__bases__ misleading error message

Ian Kelly ian.g.kelly at gmail.com
Sat Jan 24 23:16:45 CET 2015


On Sat, Jan 24, 2015 at 3:02 PM, Mario Figueiredo <marfig at gmail.com> wrote:
> In article <mailman.18102.1422136703.18130.python-list at python.org>,
> tjreedy at udel.edu says...
>>
>> >      "__main__"
>> >      from module import a_name
>>
>> A module is a namespace associating names with objects.  This statememt
>> says to import the a_name to object association from module and add it
>> to __main__
>>
>> >      y = a_name + 1
>>
>> This statement uses the imported association in __main__ to access the
>> object and add 1, and bind 'y' to the resulting object.
>
>
> But I'm being told the interpreter has no knowledge of a variable name.
> So, how does the interpreter know, once it reaches the assigment line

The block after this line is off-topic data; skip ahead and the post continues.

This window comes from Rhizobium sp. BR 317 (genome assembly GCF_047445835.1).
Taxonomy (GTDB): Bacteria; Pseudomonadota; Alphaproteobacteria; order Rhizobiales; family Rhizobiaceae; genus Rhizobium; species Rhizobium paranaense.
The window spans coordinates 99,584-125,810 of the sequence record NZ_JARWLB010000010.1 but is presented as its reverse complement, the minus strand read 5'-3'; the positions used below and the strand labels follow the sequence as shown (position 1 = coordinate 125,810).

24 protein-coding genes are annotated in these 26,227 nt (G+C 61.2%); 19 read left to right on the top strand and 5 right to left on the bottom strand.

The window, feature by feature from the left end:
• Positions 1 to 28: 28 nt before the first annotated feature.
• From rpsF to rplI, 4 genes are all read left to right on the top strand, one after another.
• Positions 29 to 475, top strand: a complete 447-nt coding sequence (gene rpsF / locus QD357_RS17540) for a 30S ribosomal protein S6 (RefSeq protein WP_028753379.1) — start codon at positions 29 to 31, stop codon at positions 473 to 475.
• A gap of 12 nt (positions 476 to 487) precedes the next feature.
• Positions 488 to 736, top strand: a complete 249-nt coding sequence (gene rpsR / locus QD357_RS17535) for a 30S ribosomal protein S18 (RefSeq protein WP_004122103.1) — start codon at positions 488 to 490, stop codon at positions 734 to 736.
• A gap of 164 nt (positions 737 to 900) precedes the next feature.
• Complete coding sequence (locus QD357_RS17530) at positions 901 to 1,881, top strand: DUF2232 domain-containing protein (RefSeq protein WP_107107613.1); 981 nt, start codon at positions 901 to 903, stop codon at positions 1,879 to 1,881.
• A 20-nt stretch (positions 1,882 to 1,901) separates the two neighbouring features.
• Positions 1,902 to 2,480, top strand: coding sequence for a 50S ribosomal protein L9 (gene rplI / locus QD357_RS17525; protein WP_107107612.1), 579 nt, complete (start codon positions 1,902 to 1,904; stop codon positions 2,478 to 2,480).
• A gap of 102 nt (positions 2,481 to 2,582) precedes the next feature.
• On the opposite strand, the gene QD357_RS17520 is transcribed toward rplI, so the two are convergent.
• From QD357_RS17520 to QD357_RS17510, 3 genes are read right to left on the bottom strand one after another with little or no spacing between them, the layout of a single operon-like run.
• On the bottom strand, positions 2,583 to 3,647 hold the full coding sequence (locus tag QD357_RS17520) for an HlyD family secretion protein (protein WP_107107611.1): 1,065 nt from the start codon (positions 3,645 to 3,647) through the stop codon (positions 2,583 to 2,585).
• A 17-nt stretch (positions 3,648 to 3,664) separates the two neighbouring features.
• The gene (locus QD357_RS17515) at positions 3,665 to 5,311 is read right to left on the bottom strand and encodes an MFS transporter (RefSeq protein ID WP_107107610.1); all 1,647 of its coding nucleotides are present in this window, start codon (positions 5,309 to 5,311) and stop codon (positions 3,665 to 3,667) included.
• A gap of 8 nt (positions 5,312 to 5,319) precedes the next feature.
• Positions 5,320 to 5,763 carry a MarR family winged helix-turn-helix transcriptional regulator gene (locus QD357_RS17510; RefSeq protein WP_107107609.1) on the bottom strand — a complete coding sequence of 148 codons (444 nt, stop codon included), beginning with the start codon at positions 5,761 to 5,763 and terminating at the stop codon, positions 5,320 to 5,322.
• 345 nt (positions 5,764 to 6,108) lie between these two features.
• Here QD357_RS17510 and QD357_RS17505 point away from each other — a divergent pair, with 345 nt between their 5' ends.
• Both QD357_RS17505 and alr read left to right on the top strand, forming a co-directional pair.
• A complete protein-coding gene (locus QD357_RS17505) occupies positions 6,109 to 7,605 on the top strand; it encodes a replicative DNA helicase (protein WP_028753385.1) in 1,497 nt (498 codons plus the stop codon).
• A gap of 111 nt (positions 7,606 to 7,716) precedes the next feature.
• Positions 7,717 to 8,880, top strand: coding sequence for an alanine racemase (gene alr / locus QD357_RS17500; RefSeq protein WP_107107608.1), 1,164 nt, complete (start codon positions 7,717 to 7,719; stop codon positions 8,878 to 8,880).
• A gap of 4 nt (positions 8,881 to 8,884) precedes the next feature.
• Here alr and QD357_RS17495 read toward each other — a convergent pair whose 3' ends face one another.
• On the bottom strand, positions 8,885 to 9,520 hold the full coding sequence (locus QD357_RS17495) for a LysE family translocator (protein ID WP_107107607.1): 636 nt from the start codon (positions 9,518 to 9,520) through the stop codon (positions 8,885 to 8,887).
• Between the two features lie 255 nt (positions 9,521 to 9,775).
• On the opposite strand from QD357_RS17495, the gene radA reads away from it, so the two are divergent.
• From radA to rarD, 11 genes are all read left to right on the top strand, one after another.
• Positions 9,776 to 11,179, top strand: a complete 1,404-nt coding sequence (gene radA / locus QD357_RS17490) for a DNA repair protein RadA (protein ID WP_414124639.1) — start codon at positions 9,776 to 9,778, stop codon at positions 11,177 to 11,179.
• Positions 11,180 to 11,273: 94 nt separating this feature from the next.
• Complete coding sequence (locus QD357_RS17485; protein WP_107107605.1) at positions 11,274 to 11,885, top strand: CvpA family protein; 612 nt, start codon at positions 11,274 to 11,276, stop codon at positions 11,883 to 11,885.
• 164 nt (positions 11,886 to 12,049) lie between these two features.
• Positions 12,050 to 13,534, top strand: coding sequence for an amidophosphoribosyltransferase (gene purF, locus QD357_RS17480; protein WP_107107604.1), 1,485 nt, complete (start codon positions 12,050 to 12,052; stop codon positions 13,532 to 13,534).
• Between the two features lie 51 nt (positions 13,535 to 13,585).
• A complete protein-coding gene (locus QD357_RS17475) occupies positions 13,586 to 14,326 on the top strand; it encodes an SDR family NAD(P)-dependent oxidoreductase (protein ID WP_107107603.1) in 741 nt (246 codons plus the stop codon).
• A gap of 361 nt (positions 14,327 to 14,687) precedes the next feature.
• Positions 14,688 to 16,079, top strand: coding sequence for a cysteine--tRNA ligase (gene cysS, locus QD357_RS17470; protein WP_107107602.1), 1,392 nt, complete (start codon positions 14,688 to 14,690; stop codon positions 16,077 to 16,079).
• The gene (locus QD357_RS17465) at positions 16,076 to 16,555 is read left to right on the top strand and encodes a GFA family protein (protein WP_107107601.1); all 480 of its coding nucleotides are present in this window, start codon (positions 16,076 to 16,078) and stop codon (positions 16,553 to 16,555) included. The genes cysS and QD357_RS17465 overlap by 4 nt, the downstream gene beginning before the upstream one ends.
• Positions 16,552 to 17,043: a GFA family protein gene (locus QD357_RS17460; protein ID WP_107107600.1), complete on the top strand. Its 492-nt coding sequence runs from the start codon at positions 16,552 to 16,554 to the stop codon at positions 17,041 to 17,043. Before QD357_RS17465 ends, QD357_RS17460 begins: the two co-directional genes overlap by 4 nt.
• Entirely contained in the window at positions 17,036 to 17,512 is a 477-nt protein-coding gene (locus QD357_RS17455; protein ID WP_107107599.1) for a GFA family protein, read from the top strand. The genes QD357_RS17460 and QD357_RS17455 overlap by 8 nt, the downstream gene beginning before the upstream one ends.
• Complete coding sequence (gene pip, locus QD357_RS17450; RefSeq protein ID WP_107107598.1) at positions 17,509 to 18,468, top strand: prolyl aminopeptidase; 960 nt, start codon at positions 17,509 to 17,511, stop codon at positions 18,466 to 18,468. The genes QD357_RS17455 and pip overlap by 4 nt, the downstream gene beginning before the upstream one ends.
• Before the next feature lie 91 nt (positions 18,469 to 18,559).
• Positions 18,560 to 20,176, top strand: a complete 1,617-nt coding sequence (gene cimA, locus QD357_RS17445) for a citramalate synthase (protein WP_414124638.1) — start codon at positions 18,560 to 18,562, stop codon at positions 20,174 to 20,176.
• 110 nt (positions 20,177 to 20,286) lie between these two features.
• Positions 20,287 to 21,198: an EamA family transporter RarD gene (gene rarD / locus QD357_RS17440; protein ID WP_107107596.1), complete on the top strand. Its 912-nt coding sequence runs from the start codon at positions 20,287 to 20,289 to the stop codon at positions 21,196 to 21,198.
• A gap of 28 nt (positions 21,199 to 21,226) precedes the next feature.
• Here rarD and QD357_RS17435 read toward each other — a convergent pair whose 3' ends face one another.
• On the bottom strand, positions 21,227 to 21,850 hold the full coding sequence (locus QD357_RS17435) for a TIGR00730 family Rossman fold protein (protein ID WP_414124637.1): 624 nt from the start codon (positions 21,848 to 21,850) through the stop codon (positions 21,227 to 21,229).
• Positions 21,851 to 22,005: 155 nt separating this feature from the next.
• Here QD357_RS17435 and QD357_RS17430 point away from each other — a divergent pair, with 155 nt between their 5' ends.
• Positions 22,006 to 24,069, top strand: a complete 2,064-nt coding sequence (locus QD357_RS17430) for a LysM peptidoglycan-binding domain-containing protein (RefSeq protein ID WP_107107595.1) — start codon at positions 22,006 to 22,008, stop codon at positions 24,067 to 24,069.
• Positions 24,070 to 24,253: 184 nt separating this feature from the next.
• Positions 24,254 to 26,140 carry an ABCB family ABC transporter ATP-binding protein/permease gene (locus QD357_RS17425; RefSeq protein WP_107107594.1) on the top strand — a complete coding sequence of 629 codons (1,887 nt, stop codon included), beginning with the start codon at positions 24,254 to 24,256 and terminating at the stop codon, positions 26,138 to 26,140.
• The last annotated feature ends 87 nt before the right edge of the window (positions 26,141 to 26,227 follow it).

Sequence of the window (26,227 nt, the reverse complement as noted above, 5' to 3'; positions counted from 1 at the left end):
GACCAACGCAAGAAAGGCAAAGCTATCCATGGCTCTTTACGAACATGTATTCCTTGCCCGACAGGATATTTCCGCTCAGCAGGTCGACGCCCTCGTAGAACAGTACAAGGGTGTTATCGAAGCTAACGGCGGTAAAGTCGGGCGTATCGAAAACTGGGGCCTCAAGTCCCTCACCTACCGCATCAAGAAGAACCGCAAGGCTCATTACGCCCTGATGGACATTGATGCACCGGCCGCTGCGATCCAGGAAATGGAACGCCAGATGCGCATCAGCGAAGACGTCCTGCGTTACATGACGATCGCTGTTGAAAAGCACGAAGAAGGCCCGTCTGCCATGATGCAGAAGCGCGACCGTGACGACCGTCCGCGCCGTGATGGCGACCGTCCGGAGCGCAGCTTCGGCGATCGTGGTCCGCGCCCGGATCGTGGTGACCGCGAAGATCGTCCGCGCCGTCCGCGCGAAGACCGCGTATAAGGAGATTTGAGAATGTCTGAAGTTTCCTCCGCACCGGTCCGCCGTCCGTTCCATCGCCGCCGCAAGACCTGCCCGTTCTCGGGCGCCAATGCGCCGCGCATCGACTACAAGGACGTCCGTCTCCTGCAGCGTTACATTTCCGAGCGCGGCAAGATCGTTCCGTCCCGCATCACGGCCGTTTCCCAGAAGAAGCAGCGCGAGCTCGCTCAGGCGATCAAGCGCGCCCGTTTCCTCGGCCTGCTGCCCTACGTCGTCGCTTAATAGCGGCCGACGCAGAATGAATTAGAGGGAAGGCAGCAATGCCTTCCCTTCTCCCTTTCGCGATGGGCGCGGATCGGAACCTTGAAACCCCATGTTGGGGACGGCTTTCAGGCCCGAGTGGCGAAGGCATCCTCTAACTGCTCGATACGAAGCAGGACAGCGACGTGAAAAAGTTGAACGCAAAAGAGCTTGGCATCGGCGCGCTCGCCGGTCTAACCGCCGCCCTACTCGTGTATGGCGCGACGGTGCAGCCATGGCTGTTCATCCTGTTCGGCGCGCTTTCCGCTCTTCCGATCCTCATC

> above, how to map a_name to the correct object in memory?

No, you're being told that the *object* doesn't know the names of the
variables that it's bound to. In the context above, the variable is
right there under that name in the globals dict, as can be seen in the
disassembly:

>>> import dis
>>> dis.dis("y = a_name + 1")
  1           0 LOAD_NAME                0 (a_name)
              3 LOAD_CONST               0 (1)
              6 BINARY_ADD
              7 STORE_NAME               1 (y)
             10 LOAD_CONST               1 (None)
             13 RETURN_VALUE

Now what happens in the byte code if we try to access an attribute on
that object?

>>> dis.dis("a_name.__bases__")
  1           0 LOAD_NAME                0 (a_name)
              3 LOAD_ATTR                1 (__bases__)
              6 RETURN_VALUE

1) The value of a_name is looked up and pushed onto the stack.

2) The interpreter attempts to load the attribute __bases__ of
whatever object is on the top of the stack. There is no name
associated with that object at this point; it's just an object.

Now imagine if the Python code in question were instead this:

    def get_an_object(): return "foo"
    get_an_object().__bases__

Would you really expect the interpreter to come up with a message like
"Return value of get_an_object() has no attribute '__bases__'"?



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